This problem was first asked at Mathematics Stack Exchange, where it wasn't drawn much attention.

For ease of reading, $$S=\sum_{i=1}^nx_i, S_p=\sum_{i=1,i\ne p}^nx_i, S^{[q]}=\sum_{i=1}^nx_i^q, S_p^{[q]}=\sum_{i=1,i\ne p}^nx_i^q. \sum\text{ refers to }\sum_{i=1}^n.$$ Note that $S^q$ is not $S^{[q]}$ and $S_p^q$ is not $S_p^{[q]}$.

Define an equation $A_n$: $$\sum S_i^{[x_i]}=S^S.$$ For example, $A_3$ is: $${x_1}^{x_2}+{x_1}^{x_3}+{x_2}^{x_1}+{x_2}^{x_3}+{x_3}^{x_1}+{x_3}^{x_2}=({x_1}+{x_2}+{x_3})^{({x_1}+{x_2}+{x_3})}.$$

Without loss of generality, for every **non-negative integer solutions** (hereinafter called "solutions") for $A_n$, $x_i\le x_{i+1}$ for every $1\leq i<n$, then there are two distinct non-negetive solutions for $A_3$, one is ${x_1}=0,{x_2}=0,{x_3}=2$, and the other is ${x_1}=0,{x_2}=1,{x_3}=1$.

We call a solution for $A_n$ 'non-trivial' if $x_{n-1}\ne0$. The only known non-trivial solution is ${x_1}=0,{x_2}=1,{x_3}=1$ for $A_3$. The problem is: are there any more non-trivial solutions for $A_n$?

If so, please give an example.

**Since this question is difficult enough, I will also recieve answers which give some features about every non-trivial solutions.**

**Update on 2021-06-26: Claim.** For every solution to $A_n$, $$S^{S_n}\le n(n-1).$$

**Proof.**

*Lemma 1. Claim.*$$S_i^{[x_i]}\le(n-1)S_i^{x_i}.$$

*Proof.*If $x_1=0$, then $$S_i^{[x_i]}=(n-1)S_i^{x_i}.$$ If $x_1\ne0$, then $$S_i^{[x_i]}\le S_i^{x_i}\le(n-1)S_i^{x_i}.$$- For every $1\le i<n$, $x_i\le x_{i+1}$, therefore, for every $1\le i\le n$, $x_i\le x_n$. And for every $1\le i\le n$, $x_i$ is non-negetive integer, therefore, for every $1\le i\le n$, $$S_i^{x_i}\le S_i^{x_n}\le S^{x_n}.$$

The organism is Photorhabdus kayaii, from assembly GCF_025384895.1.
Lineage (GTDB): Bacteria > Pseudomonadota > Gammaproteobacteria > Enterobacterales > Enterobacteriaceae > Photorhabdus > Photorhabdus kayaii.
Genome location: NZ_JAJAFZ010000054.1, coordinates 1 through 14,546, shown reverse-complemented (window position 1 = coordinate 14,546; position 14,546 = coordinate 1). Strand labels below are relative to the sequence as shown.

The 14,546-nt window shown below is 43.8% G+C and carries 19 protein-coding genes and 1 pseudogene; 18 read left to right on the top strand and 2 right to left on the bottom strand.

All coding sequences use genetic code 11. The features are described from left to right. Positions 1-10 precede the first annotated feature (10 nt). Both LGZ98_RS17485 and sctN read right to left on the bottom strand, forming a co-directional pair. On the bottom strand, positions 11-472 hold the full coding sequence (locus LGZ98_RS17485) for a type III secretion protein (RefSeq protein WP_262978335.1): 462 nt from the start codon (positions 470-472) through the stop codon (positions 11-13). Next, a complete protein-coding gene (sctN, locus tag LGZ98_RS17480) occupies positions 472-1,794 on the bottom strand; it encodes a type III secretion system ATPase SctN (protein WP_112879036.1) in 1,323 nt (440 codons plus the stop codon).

- Therefore, $$S^S=\sum S_i^{[x_i]}\le(n-1)\sum S_i^{x_i}\le(n-1)\sum S^{x_n}=n(n-1)S^{x_n}, $$ that is, $$\frac{S^S}{S^{x_n}}\le n(n-1).$$ Since $$\frac{S^S}{S^{x_n}}=S^{S-x_n}=S^{S_n},$$ $$S^{S_n}\le n(n-1).$$ And that's what we want. $\tiny{\text{I've typed for an hour and I finished it finally :)}}$

**Update on 2021-07-02: Claim.** For every non-trivial solution to $A_n$, $$S^{S_n}\le\frac{n^2-3n+6}2.$$
**Proof.**

- Split $x_i$ to $m$ zeros and $(n-m)$ non-zeros, $0\le m\le n-2$, $$S^S=\sum S_i^{[x_i]}=\sum_{i=1}^mS_i^{[x_i]}+\sum_{i=m+1}^nS_i^{[x_i]}\le m(n-1)+\sum_{i=m+1}^nS_i^{x_i}\le m(n-1)+(n-m)S^{x_n}.$$
- $$S^{x_n}\ge n-m,$$ $$m(n-1)+(n-m)S^{x_n}\le\frac{m(n-1)}{n-m}\cdot S^{x_n}+(n-m)S^{x_n}=(n-m+\frac{m(n-1)}{n-m})S^{x_n}.$$
- $$d(n-m+\frac{m(n-1)}{n-m})/dx=\frac{n(n-1)}{(n-m)^2}-1,$$
which is always positive for $n-\sqrt{n(n-1)}\le m\le n-2$.

We can see that $n-m+\frac{m(n-1)}{n-m}$ is the greatest when $m=n-2$, $$(n-m+\frac{m(n-1)}{n-m})S^{x_n}\le2+\frac{(n-2)(n-1)}2\cdot S^{x_n}=\frac{n^2-3n-6}2\cdot S^{x_n}.$$ - $$S^S\le\frac{n^2-3n-6}2\cdot S^{x_n},$$ $$S^{S_n}=\frac{S^S}{S^{x_n}}\le\frac{n^2-3n+6}2.$$ And that's what we want.

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